Otaviano Canuto,  Vice President and Head of the Poverty Reduction and Economic Management Network, The World Bank, in his presentation “From crisis management to long term growth drivers: Perspectives from Brazil” expressed his views on the emerging lessons from the global crisis that could be of particular interest for policymakers in large middle income countries such as Brazil and Russia.

“The crisis has provided an opportunity everywhere to rethink the existing growth models––relying on high commodity prices and capital inflows––with a view towards building a more efficient public sector, a resilient financial sector, and a more diversified economy that are less vulnerable to similar shocks,” said Mr. Canuto.

Indermit Gill, World Bank’s Chief Economist of the Europe and Central Asia Region of the World Bank, presented a spatial perspective on Russia’s development challenges. He stressed that for Russia to modernize effectively, people will have to become much more mobile across Russia’s vast territory and this is likely to lead to greater agglomerations, competitiveness and diversification.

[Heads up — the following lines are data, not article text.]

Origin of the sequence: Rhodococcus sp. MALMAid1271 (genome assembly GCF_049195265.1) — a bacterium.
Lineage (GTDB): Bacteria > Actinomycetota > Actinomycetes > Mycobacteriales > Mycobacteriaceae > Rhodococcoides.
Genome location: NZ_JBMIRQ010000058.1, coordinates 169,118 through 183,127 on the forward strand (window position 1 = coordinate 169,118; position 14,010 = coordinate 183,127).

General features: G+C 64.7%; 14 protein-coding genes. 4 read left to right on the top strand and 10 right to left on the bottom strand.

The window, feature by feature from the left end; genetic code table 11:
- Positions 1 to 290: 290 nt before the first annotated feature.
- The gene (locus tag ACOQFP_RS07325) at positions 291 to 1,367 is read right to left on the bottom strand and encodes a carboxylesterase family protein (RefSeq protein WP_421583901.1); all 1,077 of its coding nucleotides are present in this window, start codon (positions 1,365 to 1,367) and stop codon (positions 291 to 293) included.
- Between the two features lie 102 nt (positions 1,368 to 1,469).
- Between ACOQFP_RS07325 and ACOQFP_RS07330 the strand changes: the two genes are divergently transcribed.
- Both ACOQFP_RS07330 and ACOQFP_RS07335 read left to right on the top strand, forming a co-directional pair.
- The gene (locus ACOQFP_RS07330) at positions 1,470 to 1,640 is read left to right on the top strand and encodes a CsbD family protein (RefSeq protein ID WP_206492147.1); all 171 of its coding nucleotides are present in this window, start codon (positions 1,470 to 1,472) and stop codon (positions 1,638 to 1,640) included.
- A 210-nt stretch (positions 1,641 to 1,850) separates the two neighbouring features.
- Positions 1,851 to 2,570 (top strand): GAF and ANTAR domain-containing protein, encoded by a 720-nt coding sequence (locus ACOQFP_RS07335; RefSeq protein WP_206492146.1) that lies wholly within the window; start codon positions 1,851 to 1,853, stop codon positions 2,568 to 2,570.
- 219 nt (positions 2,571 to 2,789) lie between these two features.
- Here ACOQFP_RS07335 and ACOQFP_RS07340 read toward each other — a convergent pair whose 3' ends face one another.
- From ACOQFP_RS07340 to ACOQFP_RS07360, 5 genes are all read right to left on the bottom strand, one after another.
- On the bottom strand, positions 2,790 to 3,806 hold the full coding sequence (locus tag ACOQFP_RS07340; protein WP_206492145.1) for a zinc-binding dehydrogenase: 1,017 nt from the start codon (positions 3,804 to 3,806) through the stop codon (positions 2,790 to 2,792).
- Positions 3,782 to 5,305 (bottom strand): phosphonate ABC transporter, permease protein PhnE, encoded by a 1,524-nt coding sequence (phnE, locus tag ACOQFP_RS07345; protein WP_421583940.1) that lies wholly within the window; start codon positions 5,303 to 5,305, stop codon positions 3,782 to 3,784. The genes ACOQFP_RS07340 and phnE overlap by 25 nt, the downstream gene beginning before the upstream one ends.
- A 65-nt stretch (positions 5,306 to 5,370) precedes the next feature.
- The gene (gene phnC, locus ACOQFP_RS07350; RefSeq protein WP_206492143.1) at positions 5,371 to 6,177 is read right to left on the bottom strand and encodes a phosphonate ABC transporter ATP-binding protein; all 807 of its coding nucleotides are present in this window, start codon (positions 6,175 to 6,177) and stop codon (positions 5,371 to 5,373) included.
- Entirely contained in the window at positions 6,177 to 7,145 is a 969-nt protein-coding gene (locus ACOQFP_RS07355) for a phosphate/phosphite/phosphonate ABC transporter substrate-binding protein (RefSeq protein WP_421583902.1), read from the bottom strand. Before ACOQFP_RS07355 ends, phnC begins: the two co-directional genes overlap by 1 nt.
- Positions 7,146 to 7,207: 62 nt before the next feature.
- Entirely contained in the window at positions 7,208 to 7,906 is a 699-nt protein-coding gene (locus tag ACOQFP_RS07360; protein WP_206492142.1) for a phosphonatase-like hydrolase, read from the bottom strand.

Pedro Alba, World Bank Country Director and Resident Representative in the Russian Federation, has co-chaired a session on “The End of Transition,” noting that Russia’s faces similar structural challenges to those of many large middle income countries: the need to strengthen financial sector, improve investment climate, better target safety net, and foster innovation and productivity.

Luca Barbone, World Bank’s Director for Economic Policy for the Europe and Central Asia Region presented a paper on comparative fiscal policy in the region. He noted that Russia and many other countries significantly strengthened fiscal institutions in the years preceding the crisis that helped contain the impact of the crisis  but not prevent it  altogether. He stressed the importance of fiscal prudence in Russia before  the crisis and the use of the oil stabilization fund (later reserve fund) in macroeconomic policymaking during the crisis.